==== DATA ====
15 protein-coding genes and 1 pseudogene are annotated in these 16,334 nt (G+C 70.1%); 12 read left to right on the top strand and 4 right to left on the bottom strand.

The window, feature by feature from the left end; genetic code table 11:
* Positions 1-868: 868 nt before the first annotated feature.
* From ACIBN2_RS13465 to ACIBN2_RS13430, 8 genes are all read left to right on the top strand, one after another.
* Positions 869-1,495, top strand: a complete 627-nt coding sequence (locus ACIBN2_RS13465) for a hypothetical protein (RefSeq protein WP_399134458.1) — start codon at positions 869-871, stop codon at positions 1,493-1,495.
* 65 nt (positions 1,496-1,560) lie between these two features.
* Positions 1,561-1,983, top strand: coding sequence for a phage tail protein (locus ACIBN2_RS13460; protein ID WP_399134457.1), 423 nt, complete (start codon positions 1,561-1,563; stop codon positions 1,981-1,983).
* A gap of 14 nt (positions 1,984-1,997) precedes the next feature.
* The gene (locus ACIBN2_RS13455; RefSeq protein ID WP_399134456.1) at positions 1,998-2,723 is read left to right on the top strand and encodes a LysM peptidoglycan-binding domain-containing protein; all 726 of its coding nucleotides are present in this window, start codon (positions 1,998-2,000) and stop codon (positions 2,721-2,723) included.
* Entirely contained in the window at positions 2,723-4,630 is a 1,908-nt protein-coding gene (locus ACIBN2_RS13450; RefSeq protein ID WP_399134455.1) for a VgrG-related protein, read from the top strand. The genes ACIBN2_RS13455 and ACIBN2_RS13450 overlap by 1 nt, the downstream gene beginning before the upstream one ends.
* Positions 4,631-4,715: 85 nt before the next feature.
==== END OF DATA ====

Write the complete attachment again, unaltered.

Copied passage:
15 protein-coding genes and 1 pseudogene are annotated in these 16,334 nt (G+C 70.1%); 12 read left to right on the top strand and 4 right to left on the bottom strand.

The window, feature by feature from the left end; genetic code table 11:
* Positions 1-868: 868 nt before the first annotated feature.
* From ACIBN2_RS13465 to ACIBN2_RS13430, 8 genes are all read left to right on the top strand, one after another.
* Positions 869-1,495, top strand: a complete 627-nt coding sequence (locus ACIBN2_RS13465) for a hypothetical protein (RefSeq protein WP_399134458.1) — start codon at positions 869-871, stop codon at positions 1,493-1,495.
* 65 nt (positions 1,496-1,560) lie between these two features.
* Positions 1,561-1,983, top strand: coding sequence for a phage tail protein (locus ACIBN2_RS13460; protein ID WP_399134457.1), 423 nt, complete (start codon positions 1,561-1,563; stop codon positions 1,981-1,983).
* A gap of 14 nt (positions 1,984-1,997) precedes the next feature.
* The gene (locus ACIBN2_RS13455; RefSeq protein ID WP_399134456.1) at positions 1,998-2,723 is read left to right on the top strand and encodes a LysM peptidoglycan-binding domain-containing protein; all 726 of its coding nucleotides are present in this window, start codon (positions 1,998-2,000) and stop codon (positions 2,721-2,723) included.
* Entirely contained in the window at positions 2,723-4,630 is a 1,908-nt protein-coding gene (locus ACIBN2_RS13450; RefSeq protein ID WP_399134455.1) for a VgrG-related protein, read from the top strand. The genes ACIBN2_RS13455 and ACIBN2_RS13450 overlap by 1 nt, the downstream gene beginning before the upstream one ends.
* Positions 4,631-4,715: 85 nt before the next feature.